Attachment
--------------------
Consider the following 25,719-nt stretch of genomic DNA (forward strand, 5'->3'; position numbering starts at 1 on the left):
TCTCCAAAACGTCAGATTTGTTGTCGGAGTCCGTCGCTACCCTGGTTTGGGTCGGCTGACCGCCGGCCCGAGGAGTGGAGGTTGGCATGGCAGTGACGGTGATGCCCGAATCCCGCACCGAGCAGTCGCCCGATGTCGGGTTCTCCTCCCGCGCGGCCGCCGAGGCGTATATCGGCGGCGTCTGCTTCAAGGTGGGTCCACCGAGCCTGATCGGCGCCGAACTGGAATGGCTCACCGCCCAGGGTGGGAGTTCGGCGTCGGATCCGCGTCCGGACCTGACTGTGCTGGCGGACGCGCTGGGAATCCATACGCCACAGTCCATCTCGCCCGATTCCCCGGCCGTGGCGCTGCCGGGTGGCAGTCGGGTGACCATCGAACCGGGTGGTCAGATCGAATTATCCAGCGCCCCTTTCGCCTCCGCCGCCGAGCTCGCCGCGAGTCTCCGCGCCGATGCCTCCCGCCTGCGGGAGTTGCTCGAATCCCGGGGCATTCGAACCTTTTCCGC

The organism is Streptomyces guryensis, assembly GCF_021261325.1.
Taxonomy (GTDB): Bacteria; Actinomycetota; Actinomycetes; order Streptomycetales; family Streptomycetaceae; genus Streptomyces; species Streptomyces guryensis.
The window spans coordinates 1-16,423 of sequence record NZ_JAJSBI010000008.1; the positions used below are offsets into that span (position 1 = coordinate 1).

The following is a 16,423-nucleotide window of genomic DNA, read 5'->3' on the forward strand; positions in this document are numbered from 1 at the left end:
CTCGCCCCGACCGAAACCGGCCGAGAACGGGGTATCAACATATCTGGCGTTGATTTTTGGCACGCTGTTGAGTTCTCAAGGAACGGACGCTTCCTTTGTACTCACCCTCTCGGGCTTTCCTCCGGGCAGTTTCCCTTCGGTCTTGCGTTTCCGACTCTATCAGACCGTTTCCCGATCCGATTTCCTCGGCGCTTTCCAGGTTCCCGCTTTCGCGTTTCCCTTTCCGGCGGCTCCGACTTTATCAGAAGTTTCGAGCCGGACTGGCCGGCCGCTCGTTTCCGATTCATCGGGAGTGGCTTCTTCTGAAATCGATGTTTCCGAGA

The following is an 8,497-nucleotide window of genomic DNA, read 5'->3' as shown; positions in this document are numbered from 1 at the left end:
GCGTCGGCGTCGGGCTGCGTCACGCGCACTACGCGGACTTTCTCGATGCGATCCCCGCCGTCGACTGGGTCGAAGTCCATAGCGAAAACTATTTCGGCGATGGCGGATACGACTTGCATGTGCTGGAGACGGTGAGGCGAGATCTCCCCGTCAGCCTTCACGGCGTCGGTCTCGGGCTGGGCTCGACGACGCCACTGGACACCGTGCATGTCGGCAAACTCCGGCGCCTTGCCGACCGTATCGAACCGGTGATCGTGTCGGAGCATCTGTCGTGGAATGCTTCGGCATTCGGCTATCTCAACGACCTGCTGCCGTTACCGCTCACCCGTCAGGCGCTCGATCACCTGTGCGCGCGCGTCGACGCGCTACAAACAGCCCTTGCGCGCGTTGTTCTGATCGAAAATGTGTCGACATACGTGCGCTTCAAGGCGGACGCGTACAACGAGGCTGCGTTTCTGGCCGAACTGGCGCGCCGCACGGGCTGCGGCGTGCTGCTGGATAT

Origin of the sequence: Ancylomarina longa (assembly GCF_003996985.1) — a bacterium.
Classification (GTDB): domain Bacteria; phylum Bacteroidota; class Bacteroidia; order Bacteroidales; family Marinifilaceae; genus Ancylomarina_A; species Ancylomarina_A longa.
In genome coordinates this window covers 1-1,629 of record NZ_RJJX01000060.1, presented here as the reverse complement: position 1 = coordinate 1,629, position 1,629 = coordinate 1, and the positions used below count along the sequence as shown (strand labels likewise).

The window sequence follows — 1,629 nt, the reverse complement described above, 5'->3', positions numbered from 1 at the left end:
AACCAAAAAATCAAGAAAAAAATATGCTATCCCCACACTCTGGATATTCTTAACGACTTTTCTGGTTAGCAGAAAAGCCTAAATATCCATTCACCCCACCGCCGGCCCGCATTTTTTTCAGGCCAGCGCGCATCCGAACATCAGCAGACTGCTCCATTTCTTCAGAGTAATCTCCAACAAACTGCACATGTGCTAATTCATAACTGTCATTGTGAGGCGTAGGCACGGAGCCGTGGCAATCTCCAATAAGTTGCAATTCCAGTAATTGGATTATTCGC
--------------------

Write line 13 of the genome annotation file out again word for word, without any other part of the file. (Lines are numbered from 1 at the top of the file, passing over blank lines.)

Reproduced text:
The window sequence follows — 1,629 nt, the reverse complement described above, 5'->3', positions numbered from 1 at the left end: